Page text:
Description: Challenge to federal approval of expansion of a coal strip-mine in Montana.
Montana Environmental Information Center v. Haaland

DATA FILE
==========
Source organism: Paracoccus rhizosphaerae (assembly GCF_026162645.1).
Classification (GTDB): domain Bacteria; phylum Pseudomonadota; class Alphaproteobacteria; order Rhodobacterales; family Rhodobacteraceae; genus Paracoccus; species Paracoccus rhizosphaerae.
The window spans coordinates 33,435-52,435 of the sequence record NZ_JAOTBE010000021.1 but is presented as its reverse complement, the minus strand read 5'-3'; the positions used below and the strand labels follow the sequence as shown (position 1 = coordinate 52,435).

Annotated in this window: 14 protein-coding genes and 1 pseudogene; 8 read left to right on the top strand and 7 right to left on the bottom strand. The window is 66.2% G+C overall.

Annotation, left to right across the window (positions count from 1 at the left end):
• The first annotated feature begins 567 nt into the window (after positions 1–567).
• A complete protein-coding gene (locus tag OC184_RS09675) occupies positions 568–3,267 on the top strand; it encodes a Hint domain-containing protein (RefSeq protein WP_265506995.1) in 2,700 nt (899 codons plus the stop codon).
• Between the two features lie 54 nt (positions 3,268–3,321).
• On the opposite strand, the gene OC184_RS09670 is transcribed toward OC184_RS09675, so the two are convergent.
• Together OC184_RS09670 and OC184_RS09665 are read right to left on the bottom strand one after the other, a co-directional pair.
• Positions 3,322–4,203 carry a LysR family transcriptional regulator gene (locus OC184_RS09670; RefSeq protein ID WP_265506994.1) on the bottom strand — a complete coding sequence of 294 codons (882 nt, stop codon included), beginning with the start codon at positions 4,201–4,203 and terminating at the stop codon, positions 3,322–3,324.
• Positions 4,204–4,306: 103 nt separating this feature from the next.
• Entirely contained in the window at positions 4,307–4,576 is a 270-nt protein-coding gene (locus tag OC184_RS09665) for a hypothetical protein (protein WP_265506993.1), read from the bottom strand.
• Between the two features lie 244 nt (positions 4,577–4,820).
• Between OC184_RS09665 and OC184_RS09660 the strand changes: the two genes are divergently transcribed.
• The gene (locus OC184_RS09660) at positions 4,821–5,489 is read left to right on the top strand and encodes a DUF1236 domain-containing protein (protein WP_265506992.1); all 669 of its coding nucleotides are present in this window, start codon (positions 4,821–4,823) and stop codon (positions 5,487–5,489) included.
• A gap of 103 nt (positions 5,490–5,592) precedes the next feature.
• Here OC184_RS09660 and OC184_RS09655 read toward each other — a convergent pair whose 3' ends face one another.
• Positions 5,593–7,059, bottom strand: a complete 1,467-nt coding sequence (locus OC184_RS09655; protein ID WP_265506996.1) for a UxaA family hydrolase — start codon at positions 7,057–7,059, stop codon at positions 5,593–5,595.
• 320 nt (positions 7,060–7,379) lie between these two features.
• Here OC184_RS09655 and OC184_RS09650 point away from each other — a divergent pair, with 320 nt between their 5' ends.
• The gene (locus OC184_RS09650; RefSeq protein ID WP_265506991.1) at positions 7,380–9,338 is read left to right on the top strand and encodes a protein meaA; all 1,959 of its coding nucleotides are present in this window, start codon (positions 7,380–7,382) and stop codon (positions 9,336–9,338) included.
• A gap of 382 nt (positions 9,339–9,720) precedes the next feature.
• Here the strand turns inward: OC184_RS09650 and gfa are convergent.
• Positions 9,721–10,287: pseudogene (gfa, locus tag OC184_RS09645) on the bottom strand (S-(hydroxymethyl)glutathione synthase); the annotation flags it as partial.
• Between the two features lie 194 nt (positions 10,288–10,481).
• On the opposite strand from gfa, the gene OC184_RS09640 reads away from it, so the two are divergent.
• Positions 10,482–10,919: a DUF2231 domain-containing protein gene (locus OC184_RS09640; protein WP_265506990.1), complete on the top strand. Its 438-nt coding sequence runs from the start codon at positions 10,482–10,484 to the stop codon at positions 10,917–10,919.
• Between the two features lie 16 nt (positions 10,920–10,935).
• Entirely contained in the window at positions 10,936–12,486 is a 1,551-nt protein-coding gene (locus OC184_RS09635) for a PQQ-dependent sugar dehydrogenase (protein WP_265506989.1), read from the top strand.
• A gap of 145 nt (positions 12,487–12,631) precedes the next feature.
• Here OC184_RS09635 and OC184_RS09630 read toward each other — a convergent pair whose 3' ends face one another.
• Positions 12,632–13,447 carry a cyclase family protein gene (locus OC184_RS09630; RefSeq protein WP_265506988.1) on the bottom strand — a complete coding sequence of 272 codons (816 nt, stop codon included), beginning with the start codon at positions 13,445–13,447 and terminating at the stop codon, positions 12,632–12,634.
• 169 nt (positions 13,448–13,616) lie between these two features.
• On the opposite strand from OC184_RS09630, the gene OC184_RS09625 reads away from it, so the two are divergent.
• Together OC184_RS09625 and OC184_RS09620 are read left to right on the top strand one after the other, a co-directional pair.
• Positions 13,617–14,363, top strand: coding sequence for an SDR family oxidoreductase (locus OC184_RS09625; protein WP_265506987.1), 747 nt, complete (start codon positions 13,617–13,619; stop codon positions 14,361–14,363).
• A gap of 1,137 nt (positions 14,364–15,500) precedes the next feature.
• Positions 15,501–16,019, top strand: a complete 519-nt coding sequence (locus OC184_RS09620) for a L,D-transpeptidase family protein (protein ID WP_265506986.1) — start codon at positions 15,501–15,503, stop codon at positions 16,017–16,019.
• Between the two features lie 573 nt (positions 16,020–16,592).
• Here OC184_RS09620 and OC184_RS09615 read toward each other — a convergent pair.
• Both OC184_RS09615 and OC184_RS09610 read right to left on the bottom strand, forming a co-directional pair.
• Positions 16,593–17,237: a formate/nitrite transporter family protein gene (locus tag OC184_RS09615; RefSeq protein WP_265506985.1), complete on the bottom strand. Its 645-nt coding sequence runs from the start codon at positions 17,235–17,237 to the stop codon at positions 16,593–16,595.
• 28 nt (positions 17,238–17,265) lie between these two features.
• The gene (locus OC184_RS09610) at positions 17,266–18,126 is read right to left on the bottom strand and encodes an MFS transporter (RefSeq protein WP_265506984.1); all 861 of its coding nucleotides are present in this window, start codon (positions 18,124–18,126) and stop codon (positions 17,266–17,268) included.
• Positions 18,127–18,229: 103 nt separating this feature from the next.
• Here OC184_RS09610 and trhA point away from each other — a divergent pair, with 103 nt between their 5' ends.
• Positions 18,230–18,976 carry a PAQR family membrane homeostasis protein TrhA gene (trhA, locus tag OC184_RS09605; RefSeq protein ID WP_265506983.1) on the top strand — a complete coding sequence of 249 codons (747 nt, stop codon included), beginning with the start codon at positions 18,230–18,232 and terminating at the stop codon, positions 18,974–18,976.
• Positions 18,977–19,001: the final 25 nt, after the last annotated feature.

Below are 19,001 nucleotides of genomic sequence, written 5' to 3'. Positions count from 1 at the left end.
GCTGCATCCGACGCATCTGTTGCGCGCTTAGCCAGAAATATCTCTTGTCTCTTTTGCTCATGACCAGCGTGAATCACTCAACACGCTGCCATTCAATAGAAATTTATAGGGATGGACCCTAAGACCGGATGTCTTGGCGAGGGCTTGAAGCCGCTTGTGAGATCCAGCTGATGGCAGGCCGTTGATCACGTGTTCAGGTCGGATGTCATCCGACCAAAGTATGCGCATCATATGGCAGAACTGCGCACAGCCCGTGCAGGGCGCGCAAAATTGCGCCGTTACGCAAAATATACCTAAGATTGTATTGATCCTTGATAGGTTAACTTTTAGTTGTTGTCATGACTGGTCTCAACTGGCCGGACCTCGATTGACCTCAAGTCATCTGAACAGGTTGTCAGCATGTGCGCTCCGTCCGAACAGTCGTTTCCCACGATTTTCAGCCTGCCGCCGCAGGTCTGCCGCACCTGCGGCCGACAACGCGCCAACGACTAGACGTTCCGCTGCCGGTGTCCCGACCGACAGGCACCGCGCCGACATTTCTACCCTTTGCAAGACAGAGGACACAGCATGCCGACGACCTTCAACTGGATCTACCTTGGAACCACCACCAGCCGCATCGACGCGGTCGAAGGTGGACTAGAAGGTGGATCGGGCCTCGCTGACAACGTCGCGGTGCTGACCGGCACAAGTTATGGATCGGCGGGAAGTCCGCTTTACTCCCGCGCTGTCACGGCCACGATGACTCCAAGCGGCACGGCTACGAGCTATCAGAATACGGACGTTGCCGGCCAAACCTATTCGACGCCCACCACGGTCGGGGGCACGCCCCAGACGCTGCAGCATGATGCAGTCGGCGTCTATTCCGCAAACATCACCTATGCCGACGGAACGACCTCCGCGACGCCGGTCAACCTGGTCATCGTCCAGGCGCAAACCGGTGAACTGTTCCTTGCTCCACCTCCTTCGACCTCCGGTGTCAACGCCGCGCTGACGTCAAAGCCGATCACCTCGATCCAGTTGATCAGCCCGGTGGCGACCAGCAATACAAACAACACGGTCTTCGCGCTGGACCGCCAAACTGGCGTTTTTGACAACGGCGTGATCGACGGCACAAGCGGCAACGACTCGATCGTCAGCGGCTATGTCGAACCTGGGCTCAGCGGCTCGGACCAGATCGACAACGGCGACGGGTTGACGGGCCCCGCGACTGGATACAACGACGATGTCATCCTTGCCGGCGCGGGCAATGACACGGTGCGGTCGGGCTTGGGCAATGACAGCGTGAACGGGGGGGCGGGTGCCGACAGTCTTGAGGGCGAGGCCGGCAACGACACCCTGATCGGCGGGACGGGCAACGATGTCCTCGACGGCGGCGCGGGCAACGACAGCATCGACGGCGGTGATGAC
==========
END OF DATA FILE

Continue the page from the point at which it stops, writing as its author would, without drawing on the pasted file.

Filing Date Type File Action Taken Summary 09/30/2022 Order Download Plaintiffs' motion for summary judgment granted. Montana Federal Court Said Agency Must Quantify Coal Mine Expansion’s Greenhouse Gas Impacts but Did Not Have to Use Social Cost of Carbon. The federal district court for the District of Montana adopted a magistrate judge’s recommendation that the court find that the Office of Surface Mining Reclamation and Enforcement (OSM) must quantify the socioeconomic costs of the greenhouse gas emissions of a coal mine expansion because OSM had quantified the expansion’s economic benefits. The court rejected, however, the magistrate judge’s conclusion that OSM was required to use the social cost of carbon to quantify those costs. The court cited the Ninth Circuit’s April 2022 decision in 350 Montana v. Haaland holding that use of the social cost of carbon was not required. In this case, the district court found that OSM provided an acceptable rationale for not using the social cost of carbon—that it was too uncertain to provide value and was not designed for project-level analysis. The court reminded OSM, however, “of its obligation to provide high quality, accurate scientific analysis on the economic costs” of greenhouse gases from the expansion on remand. Regarding other environmental review issues, the court agreed with the magistrate judge that OSM failed to take the required hard look at cumulative impacts to surface water and indirect effects on water withdrawals from the Yellowstone River and that OSM’s alternatives analysis violated the National Environmental Policy Act. 04/15/2022 Response Download Response filed by the federal defendants to objections to the magistrate judge's findings and recommendations. 04/15/2022 Response Download Response filed by intervenors to objections to magistrate judge's findings and recommendations. 04/15/2022 Response Download Plaintiffs filed combined response to objections to magistrate judge's findings and recommendations. 03/18/2022 Objection Download Objections to the magistrate judge's findings and recommendations filed by the federal defendants. 03/18/2022 Objection Download Objections filed by intervenors to magistrate judge's findings and recommendations. 03/18/2022 Objection Download Objections filed by plaintiffs to the magistrate judge's findings and recommendations. 02/11/2022 Findings and Recommendations Download Magistrate judge recommended that plaintiffs' motion for summary judgment be granted in part. Federal Magistrate Judge Said Analysis of Montana Coal Mine Expansion’s Greenhouse Gas Emissions Was Arbitrary. A magistrate judge in the federal district court for the District of Montana recommended that the court rule that the environmental impact statement (EIS) for expansion of a surface coal mine in Montana failed to take a hard look at greenhouse gas emissions (or at cumulative impacts to surface water or the effects of water withdrawals from the Yellowstone River by a nearby power plant that uses coal from the mine). Regarding greenhouse gas emissions, the magistrate judge found that because the Office of Surface Mining Reclamation and Enforcement (OSM) elected to quantify the proposed expansion’s economic benefits, it was also required to quantify the project’s costs, including the costs of greenhouse gas emissions, or to offer a non-arbitrary explanation for the decision not to do so. The court agreed with the plaintiffs that “OSM’s analysis of greenhouse gas emissions was arbitrary and its record justifications for not using the [social cost of carbon (SCC) protocol] lack merit.” The court rejected the defendants’ argument that the variability in the SCC protocol’s calculations justified the decision not to use it; the court stated that “the fact the SCC Protocol is expressed in a range of values is not necessarily a valid reason to decline to quantify the costs of greenhouse gas emissions altogether.” The court found, moreover, that even if OSM could justify the decision not to use the SCC protocol, the EIS failed to demonstrate why the agency could not present “a balanced quantitative analysis of the economic costs of greenhouse gas emissions.” 06/15/2021 Motion for Summary Judgment Download Federal defendants filed brief in support of cross-motion for summary judgment and in opposition to plaintiffs' motion for summary judgment. 06/15/2021 Motion for Summary Judgment Download Intervenors filed brief in support of cross motion for summary judgment and response in opposition to plaintiffs' motion for summary judgment. 01/25/2021 Order Download Motion for preliminary injunction denied. Montana Federal Court Rejected Request to Halt Coal Mining in Expansion Area. The federal district court for the District of Montana denied a motion for a preliminary injunction enjoining mining operations in an expansion area for the Rosebud Mine, a coal mine in Montana. The court noted that the Office of Surface Mining Reclamation and Enforcement had approved the mine’s expansion in June 2019 but that the plaintiffs had not sought the preliminary injunction until August 2020. The court stated that “[u]nfortunately, the Court does not see what harm a preliminary injunction could prevent now that excavation in [the expansion area] has been ongoing since at least May 2020 and coal extraction since August 2020.” The court also found that the plaintiffs had not met their burden of demonstrating that a preliminary injunction would prevent irreparable harm from the release of greenhouse gases. The court indicated that the plaintiffs had conceded that halting mining in the expansion area would not affect the level of greenhouse gas emissions from a nearby power plant that used coal from the mine. 07/29/2020 Findings and Recommendations Download Findings and recommendations issued recommending that motion to dismiss for lack of standing be granted in part and denied in part. Montana Federal Magistrate Found that Standing Allegations in Coal Mine Expansion Challenge Were Inadequate for Some Plaintiffs. A magistrate judge in the federal district court for the District of Montana recommended that the court grant in part and deny in part a Montana coal mine owner’s motion to dismiss a National Environmental Policy Act challenge to federal approval of the mine’s expansion. The mine, known as the Rosebud Mine, is a 25,949-acre surface coal mine, and expansion would increase the mine’s size by approximately 6,500 acres. The magistrate found that two of the organizations had adequately alleged standing but that the standing allegations of three other organizations were insufficient. The magistrate recommended that the three organizations be allowed to amend the complaint with additional allegations. 07/29/2020 Order Download Motion to transfer denied. Montana Federal Magistrate Denied Motion to Transfer Coal Mine Expansion Lawsuit to D.C.. A magistrate judge in the federal district court for the District of Montana denied a Montana coal mine owner’s motion to transfer a National Environmental Policy Act (NEPA) challenge to federal approval of the mine’s expansion to the federal district court in the District of Columbia, where the owner is challenging the exclusion of 74 acres from the mine expansion approval. Among other factors weighing against transfer, the magistrate found that there was not substantial overlap between the two cases because the issues in this case—which included impacts on surface waters and greenhouse gas emissions—were broader than the NEPA issues raised in the mine owner’s lawsuit. The court also found that the case implicated both local concerns (harm to waters, endangered species, and the local economy) and national interests (climate change), making the “local interests” factor neutral. 07/09/2020 Complaint Download Third amended complaint filed. 11/18/2019 Complaint Download Complaint filed. Lawsuit Said Federal Approval of Coal Mine Expansion Missed Opportunity to Plan for “Just Transition”. Five organizations challenged federal approval of expansion of the Rosebud coal strip-mine in Colstrip, Montana. In a complaint filed in federal district court in Montana, the plaintiffs cited a “warning” by the Montana Department of Health and Environmental Sciences in 1973 regarding economic reliance on “exploitation” of coal and alleged that in approving an expansion of the mine, the federal defendants had “refused to heed this warning and failed to use their considerable resources to outline what a just transition would look like in Colstrip.” The plaintiffs asserted violations of the National Environmental Policy Act, including failure to evaluate the greenhouse gas pollution from combustion of the mined coal despite monetizing the economic benefits of the mine expansion. The complaint also asserted that the defendants failed to consider a reasonable range of alternatives, including a “middle-ground alternative that involved mining less coal.” The complaint said failure to consider such an alternative “precluded the agency from examining in detail any just transition alternative and increase[d] the likelihood that an abrupt ‘bust’ … will come to pass.”